A lot of teachers struggle with this. We know a lot of stuff, and we just want it all to come out. One of the hardest things to learn as a new teacher is when to stop talking, and how to filter your delivery so you are giving your students only the information they can really process right now and in a way that they can process it.
An ideal class should be talk-a-little, do-a-lot; I'll go so far as to suggest a ratio-- 1 to 4. For every minute you talk, there should be 4 minutes of skating. This means in a 30 minute class, you shouldn't stand around for more than 7 or 8 minutes (if that), and further, this shouldn't be all in a row. A commenter on a prior post points out that there are lots of instructional videos on line that you can stand around and watch; he doesn't want to do that on skates in a freezing rink. On skates in a freezing rink you want to move.
You have to adjust this for every class or student. Most adults will tolerate, even demand, a lot more talking. A children's beginner class doesn't really need instruction in technique-- stupid to tell a child about technique if the child can't even glide. Just get them moving. Teens like to watch each other, and also want the coach to acknowledge that they are becoming adults and peers, which will entail a little more talking.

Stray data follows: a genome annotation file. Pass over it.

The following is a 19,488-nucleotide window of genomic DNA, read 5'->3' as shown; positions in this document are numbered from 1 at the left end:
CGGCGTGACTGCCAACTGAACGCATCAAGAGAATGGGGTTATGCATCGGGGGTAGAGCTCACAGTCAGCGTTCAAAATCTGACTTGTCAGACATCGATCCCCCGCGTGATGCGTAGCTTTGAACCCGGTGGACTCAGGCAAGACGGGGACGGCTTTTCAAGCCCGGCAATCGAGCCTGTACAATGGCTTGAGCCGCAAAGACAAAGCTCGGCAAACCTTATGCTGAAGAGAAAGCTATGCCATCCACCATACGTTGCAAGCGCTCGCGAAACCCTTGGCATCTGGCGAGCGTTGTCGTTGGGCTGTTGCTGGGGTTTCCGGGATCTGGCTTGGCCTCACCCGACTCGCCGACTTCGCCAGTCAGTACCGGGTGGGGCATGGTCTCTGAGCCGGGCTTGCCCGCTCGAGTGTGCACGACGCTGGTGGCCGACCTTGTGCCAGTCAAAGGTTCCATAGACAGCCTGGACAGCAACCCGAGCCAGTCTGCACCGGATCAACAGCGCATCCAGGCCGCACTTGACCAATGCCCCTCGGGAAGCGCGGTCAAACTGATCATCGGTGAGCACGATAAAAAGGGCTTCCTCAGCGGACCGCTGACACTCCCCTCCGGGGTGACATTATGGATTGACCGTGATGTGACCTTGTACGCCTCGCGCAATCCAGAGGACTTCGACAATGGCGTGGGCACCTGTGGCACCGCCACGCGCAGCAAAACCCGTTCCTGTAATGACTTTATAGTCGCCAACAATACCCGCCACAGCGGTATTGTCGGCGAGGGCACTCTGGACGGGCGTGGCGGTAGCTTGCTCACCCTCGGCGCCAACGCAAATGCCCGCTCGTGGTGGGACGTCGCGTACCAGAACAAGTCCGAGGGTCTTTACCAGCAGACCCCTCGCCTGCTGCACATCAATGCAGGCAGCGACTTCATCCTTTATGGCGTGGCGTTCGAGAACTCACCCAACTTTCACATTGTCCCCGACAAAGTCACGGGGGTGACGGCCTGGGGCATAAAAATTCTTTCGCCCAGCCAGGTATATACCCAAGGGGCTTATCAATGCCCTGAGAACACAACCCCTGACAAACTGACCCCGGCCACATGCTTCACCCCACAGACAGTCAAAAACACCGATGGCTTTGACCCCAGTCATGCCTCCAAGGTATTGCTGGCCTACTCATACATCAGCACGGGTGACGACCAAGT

So back to the original question-- what is that coach talking about? My observation of coaches that talk a lot is that they are not, in fact, talking about skating. They're talking about themselves, or they're flirting with the kids (I know, ew, but it happens), or they're being silly because they're stuck in their old competitive ethos of "it's all about me." The good coach is not the one with a cluster of stationary children standing around hanging on his or her every word.
The good coach is one focused like a laser on the movements of everyone in class.
Have you had a coach who talks "too much?" What were they talking about?